Scranton, Lackawanna County - It was standing room only inside Scranton city council chambers Thursday night during a public caucus on proposed changes to the city's parking meters.
City council invited members from the private firm Standard Parking to explain the changes they want to make to the current parking meter system in the city.
Spokesman Roamy Valera spoke on behalf of Standard Parking for most of the meeting.
He says his company is working in at least 150 other cities and 150 airports at this time.
Scranton city council is exploring the option of increase the hours and days that its parking meters are enforced with Standard Parking.
Right now, meters are enforced between 8:00 AM and 6:00 PM, Monday thru Friday.
That could change from 8:00 AM to 8:00 PM daily and also add Saturday enforcement.
Council is also considering increasing the rates for some meters from the current rate of $1.00/hour to $1.50/hour.
At the public caucus, Standard Parking officials told city council it plans to install 750 new parking meters that accept credit cards to increase enforcement.
Many business owners are not happy with the idea.
Many have been having customers sign petitions against the parking changes.
On Thursday morning, dozens of business owners had a meeting with Standard Parking officials.
Business owners expressed concern that all the changes could drive customers from the city.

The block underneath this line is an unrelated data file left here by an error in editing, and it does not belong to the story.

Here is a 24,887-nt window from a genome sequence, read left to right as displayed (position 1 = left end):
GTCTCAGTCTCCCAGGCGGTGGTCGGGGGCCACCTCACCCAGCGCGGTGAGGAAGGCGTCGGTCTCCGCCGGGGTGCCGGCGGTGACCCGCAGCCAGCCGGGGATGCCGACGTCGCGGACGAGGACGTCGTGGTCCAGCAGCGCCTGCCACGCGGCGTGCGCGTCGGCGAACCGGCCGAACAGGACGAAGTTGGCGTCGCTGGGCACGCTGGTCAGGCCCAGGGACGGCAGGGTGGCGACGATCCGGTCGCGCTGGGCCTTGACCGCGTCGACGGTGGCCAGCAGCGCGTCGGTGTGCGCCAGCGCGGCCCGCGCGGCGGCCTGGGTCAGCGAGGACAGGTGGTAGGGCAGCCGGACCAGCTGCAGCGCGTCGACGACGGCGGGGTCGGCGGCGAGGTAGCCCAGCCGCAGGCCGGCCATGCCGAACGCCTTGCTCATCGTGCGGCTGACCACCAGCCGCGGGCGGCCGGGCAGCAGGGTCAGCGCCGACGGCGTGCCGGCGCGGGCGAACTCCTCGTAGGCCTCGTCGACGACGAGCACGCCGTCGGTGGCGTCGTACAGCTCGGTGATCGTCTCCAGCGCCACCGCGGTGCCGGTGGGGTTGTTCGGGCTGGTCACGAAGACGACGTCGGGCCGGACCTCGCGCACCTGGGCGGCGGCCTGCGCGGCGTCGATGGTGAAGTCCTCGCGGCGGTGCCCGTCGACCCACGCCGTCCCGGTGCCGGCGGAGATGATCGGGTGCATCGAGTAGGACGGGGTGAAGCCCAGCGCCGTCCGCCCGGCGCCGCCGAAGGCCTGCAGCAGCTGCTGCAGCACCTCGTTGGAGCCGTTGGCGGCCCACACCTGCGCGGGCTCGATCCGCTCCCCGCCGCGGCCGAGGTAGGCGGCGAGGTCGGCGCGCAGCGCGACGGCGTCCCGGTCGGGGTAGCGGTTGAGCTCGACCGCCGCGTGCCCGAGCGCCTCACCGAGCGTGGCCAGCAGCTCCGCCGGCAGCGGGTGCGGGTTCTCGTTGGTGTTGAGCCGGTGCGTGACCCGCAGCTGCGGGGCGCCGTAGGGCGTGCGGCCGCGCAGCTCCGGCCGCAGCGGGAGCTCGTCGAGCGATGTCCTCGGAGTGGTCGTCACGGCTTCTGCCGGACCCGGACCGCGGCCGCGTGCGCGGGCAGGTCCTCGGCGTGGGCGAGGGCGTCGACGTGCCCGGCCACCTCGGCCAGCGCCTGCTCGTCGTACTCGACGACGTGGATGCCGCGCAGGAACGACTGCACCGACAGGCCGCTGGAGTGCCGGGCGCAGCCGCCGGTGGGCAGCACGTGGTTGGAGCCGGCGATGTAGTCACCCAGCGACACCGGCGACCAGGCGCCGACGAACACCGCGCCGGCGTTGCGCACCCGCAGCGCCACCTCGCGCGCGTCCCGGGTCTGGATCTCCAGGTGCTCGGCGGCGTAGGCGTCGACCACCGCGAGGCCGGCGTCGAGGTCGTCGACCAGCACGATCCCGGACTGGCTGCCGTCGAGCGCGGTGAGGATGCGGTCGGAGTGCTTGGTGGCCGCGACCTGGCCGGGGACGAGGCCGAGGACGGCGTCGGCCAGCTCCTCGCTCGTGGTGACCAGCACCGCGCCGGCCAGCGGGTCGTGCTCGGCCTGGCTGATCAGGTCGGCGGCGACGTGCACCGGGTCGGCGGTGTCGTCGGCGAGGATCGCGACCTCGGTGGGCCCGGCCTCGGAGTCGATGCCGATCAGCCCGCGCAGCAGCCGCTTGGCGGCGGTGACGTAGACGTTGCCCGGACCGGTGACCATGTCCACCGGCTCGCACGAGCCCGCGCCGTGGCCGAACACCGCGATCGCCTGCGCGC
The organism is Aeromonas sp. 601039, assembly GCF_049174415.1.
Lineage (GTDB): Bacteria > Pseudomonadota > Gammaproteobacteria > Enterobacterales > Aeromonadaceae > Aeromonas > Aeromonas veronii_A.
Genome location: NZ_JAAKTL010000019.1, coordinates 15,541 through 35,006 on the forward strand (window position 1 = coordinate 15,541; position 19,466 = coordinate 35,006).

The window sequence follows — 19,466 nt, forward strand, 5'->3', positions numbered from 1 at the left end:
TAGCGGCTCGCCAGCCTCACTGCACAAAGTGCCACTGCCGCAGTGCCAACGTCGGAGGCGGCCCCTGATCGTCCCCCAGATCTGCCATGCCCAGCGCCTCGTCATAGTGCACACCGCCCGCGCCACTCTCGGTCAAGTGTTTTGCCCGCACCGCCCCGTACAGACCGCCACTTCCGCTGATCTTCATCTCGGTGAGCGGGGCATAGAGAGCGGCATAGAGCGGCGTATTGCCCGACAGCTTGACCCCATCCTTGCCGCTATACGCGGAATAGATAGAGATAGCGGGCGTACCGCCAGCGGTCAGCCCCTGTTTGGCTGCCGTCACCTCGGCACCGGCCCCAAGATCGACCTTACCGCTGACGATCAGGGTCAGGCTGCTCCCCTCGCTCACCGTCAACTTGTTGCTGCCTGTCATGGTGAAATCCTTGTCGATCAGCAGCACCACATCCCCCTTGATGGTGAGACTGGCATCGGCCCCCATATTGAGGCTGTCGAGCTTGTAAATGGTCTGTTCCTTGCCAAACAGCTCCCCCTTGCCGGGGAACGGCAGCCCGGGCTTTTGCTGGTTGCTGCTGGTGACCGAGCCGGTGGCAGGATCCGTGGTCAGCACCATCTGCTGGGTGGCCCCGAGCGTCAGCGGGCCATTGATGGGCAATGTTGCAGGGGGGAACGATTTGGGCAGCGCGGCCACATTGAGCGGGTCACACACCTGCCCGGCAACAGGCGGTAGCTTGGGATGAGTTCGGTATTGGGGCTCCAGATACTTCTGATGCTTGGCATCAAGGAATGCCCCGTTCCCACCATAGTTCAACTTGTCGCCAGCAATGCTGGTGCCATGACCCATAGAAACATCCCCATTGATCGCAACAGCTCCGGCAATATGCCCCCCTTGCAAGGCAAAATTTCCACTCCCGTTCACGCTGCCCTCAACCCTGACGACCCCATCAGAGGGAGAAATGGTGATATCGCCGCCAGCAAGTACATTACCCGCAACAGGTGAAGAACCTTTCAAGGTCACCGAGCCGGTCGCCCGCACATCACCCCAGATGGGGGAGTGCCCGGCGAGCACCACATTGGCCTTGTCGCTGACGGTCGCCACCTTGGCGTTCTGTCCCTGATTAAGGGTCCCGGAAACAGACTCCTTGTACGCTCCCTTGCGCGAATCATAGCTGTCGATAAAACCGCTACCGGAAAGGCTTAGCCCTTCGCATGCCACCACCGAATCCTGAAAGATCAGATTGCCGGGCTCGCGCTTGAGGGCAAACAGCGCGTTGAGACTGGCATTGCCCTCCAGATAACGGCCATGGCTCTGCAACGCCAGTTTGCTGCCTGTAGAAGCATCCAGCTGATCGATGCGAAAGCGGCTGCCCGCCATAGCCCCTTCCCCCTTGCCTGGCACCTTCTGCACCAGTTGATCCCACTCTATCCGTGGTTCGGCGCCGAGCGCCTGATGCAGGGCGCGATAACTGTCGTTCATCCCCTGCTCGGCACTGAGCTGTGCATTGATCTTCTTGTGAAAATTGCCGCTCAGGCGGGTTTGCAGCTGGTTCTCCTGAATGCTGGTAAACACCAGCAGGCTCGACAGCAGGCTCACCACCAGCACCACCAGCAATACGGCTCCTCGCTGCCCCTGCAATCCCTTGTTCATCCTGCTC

"We are the heart and soul of this city. If all the businesses go out then we just have another dead city," Tom Sheakoski with Pizza by Pappas said.
Laura Alexiou runs Steamtown Yoga on Moosic Street. She is looking to move her business into downtown Scranton but says if the parking changes are approved that could change.
"We have a good crowd. We have a good loyal crowd and when we do make a move we want to be able to say we're going somewhere that isn't going to penalize them," Alexiou said.
Standard Parking officials say most of the city's meters are out of date. They date back to the 1980s.
They showed off the new meter that would accept credit cards.
"Our request today here was to ask for a seat at the table," Valera said. "The intent really is to be a true partnership. The city has a real interest to make sure that this works."
City leaders say they need the parking changes to bring in more more but some critics challenge the projections given.
"The January revenue is already lower than it was last January so it really calls into question that $2.8 million that they're looking for," financial consultant Gary Lewis said.